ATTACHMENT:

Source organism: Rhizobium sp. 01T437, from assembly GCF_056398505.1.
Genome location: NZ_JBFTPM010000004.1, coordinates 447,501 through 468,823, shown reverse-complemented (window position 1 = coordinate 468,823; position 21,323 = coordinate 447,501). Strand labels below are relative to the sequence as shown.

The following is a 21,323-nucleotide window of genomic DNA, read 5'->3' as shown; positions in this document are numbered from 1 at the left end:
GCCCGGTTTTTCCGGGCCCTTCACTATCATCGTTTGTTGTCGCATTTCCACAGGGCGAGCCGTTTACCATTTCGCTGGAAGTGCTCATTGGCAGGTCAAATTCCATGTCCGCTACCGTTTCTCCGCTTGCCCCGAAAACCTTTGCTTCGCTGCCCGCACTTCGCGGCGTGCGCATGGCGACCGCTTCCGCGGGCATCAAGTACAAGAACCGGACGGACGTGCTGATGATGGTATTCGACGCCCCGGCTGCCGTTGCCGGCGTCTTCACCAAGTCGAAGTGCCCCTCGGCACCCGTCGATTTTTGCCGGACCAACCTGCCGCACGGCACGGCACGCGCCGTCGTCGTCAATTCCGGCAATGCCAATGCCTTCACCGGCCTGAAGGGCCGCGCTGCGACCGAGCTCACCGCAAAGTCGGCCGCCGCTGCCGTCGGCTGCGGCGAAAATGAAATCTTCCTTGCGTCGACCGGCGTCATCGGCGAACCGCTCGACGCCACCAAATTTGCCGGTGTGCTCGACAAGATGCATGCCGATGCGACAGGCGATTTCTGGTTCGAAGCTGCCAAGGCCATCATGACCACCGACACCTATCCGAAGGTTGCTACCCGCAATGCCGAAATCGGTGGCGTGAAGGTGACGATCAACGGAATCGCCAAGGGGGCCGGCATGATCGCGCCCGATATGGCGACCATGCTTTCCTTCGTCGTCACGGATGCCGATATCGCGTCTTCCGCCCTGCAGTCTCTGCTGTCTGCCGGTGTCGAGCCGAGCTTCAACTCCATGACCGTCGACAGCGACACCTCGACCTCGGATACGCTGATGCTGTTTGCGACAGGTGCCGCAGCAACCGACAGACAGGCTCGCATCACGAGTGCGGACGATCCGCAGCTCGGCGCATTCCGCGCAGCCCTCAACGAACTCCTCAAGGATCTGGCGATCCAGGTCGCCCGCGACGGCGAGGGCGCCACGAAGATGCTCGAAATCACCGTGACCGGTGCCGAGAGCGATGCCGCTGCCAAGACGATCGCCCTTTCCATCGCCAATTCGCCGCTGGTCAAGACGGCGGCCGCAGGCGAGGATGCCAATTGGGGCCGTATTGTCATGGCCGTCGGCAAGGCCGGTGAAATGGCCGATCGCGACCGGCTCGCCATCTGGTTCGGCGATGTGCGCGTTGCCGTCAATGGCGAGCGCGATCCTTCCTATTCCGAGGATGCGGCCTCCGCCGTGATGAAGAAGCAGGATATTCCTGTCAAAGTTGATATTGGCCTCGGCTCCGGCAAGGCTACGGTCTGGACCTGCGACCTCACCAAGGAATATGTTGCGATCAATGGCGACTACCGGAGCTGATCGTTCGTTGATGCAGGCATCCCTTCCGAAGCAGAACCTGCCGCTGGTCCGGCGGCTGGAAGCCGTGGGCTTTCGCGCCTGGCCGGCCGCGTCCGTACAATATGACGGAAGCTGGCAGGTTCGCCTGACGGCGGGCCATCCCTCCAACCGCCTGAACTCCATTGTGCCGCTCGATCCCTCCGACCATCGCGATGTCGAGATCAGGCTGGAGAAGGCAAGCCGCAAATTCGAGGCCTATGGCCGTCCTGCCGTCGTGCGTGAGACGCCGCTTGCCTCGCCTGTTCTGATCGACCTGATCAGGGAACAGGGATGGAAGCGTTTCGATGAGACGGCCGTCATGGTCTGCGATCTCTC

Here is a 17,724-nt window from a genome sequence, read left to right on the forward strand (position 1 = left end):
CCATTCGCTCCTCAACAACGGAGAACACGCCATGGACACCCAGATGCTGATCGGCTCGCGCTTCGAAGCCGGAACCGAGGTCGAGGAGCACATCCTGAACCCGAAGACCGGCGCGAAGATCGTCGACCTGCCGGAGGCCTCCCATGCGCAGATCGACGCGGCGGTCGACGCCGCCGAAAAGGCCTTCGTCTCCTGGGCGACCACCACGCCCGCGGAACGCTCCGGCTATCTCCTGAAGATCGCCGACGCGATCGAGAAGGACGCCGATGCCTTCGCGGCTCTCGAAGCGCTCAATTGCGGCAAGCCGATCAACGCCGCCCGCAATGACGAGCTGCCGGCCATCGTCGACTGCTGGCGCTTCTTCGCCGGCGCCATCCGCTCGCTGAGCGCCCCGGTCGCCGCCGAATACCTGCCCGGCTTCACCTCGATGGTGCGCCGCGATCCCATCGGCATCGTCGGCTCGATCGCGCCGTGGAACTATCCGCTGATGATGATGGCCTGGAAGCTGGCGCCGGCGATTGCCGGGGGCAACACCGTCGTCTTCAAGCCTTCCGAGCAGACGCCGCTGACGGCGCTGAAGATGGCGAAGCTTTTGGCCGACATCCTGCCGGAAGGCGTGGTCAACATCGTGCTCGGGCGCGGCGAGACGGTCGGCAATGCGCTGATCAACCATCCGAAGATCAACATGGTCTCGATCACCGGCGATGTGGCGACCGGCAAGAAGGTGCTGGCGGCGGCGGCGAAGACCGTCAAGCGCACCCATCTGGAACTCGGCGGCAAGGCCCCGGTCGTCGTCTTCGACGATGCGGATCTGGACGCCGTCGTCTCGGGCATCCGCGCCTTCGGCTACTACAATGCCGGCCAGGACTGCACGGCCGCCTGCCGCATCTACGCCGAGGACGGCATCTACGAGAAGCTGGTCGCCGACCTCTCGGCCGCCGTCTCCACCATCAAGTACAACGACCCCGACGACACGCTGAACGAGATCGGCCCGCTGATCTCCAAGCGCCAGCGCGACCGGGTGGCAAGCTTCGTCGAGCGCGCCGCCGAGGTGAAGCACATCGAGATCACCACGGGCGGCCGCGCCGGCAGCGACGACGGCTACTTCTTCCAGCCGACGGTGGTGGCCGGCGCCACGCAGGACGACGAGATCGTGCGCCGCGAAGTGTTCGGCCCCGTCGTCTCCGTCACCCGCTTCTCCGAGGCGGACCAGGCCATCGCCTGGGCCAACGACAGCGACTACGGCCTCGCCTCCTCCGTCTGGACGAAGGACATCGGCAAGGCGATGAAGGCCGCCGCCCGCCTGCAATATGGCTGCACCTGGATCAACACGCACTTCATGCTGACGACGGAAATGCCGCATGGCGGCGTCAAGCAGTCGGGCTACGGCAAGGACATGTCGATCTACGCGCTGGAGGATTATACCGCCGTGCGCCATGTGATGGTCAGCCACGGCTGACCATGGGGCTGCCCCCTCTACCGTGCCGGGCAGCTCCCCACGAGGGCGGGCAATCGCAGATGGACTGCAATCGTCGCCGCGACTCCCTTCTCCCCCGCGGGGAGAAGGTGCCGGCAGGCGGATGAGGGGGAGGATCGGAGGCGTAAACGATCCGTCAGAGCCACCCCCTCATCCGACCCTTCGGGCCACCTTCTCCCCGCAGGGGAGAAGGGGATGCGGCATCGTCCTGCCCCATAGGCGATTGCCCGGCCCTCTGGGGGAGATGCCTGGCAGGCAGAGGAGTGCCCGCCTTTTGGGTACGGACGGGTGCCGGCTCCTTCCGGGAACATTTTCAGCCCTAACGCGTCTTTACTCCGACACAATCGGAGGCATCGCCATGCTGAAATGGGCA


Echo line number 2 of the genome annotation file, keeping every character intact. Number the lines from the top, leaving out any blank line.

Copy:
Genome location: NZ_JBFTPM010000004.1, coordinates 447,501 through 468,823, shown reverse-complemented (window position 1 = coordinate 468,823; position 21,323 = coordinate 447,501). Strand labels below are relative to the sequence as shown.